Originally Posted by DocNo42
Oh, I agree
PCs aren't disappearing, but I do see their role as greatly diminished.
As for MS "crippling" he Office experience on the iPad - they had better be careful! Millions of people are discovering they dont *have* to have Office today. That loss of mindshare could be disasterous...
I was fortunate to have a foot in the maimframe world when personal computers arrived on the scene -- I worked for IBM as a Systems Engineer/Headquarters Market Support rep -- when I bought my Apple ][ in July 1978. By December of that year, two partners and myself opened the 5th computer store in Silicon Valley. I kept my IBM job until 1980 when I dedicated full time at the store.
By that time, personal computers were making inroads into business... IMO, there were several principal catalysts:
1) VisiCalc (and all the spread sheets that followed)
2) Local Area Networks with shared HDDs, printers
3) Cost/opportunity tradeoffs between maimframe and personal computer solutions
An example of the latter is where a department of a large company wanted to do a marketing analysis for a planned new product. They could either:
1) Submit a proposal to the Data Processing Department (think IT), and get top management approval, to implement a mainframe solution. There was a typical backlog of 18-24 months to get a solution approved and implemented -- and typical costs of tens or hundreds of thousands of dollars.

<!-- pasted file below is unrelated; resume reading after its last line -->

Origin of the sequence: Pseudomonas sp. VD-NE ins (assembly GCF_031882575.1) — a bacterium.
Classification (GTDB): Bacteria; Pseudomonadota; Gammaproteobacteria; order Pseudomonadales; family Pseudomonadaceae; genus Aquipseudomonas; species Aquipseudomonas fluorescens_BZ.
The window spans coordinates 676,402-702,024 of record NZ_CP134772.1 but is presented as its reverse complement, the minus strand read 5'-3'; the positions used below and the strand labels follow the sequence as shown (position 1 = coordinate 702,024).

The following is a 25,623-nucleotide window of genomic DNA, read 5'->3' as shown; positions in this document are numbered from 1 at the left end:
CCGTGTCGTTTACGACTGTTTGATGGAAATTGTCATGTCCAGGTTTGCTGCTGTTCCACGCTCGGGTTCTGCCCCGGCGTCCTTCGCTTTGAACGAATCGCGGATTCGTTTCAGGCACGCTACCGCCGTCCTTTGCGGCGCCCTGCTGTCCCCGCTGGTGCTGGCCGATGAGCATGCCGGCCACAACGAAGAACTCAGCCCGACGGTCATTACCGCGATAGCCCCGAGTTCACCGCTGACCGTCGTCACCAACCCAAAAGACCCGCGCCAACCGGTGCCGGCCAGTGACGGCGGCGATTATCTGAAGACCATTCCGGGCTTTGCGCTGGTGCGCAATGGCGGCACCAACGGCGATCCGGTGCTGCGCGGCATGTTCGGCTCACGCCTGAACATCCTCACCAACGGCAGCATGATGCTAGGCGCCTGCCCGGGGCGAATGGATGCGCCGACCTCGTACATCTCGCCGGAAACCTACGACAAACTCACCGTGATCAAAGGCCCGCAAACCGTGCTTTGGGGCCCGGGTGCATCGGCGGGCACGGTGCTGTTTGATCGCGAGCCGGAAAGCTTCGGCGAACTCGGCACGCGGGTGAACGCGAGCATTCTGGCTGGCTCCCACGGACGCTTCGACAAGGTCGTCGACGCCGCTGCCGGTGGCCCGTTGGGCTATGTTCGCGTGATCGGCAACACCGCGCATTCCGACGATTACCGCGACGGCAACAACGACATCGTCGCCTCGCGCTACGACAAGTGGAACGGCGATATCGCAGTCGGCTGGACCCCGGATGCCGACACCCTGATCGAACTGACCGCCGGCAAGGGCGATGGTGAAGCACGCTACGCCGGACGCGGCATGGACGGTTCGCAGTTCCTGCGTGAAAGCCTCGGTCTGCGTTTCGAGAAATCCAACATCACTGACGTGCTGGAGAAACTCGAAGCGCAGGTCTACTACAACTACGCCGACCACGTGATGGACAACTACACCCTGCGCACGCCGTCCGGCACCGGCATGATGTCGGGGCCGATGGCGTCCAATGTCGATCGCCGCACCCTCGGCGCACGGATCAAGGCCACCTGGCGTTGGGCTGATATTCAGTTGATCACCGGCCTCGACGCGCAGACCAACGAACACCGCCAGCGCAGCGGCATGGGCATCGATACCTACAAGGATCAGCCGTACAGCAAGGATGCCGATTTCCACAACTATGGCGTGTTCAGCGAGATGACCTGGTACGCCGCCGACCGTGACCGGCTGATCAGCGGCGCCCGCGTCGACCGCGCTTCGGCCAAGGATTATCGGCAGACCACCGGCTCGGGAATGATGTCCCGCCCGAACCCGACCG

2) Spend, say $5,000-$10,000, on a personal computer solution (hardware and software) that began satisfying custom needs within days of purchase.
That $5,000 is an interesting number -- it could buy VisiCalc ($79) and a couple of loaded Apple ][s or an Apple ][ and a printer...
But, especially important because almost any department manager, at that time, could sign off on a $5,000 purchase without any approval required from upper management.
For the department doing a time-sensitive market analysis, the decision was a no-brainer -- they couldn't afford the tens of thousands of $ -- let alone get top management approval to wait 2 years to do their analysis... they would have lost the opportunity.
So, as personal-computer solutions entered business through the side door, they began to offload the need for some maimframe solutions.
Over time, many decisions to buy or upgrade the maimframe computers diminished -- because the personal computer offered a better solution to some needs
-- less expensive, more customizable, more timely and responsive to changing conditions in the "business' environment".
The maimframes didn't go away overnight -- their position was gradually usurped by the personal computers -- which were then centralized under IT which evolved to a moated castle in its own right (just as DP had done with the maimframe before it).
So here we are... in an accelerated time warp! The post-pc device has more raw power and capability than the mainframe of its day -- yet lacks some of it's sophisticated solutions.
The personal computer usurped the maimframe because it was "good enough to get the job done" and more timely, cost effective... yadda, yadda, yadda...
That mantle is now being passed to the iPad!
Argue if you will... but the post-pc device is the future... until the next disruptive evolution.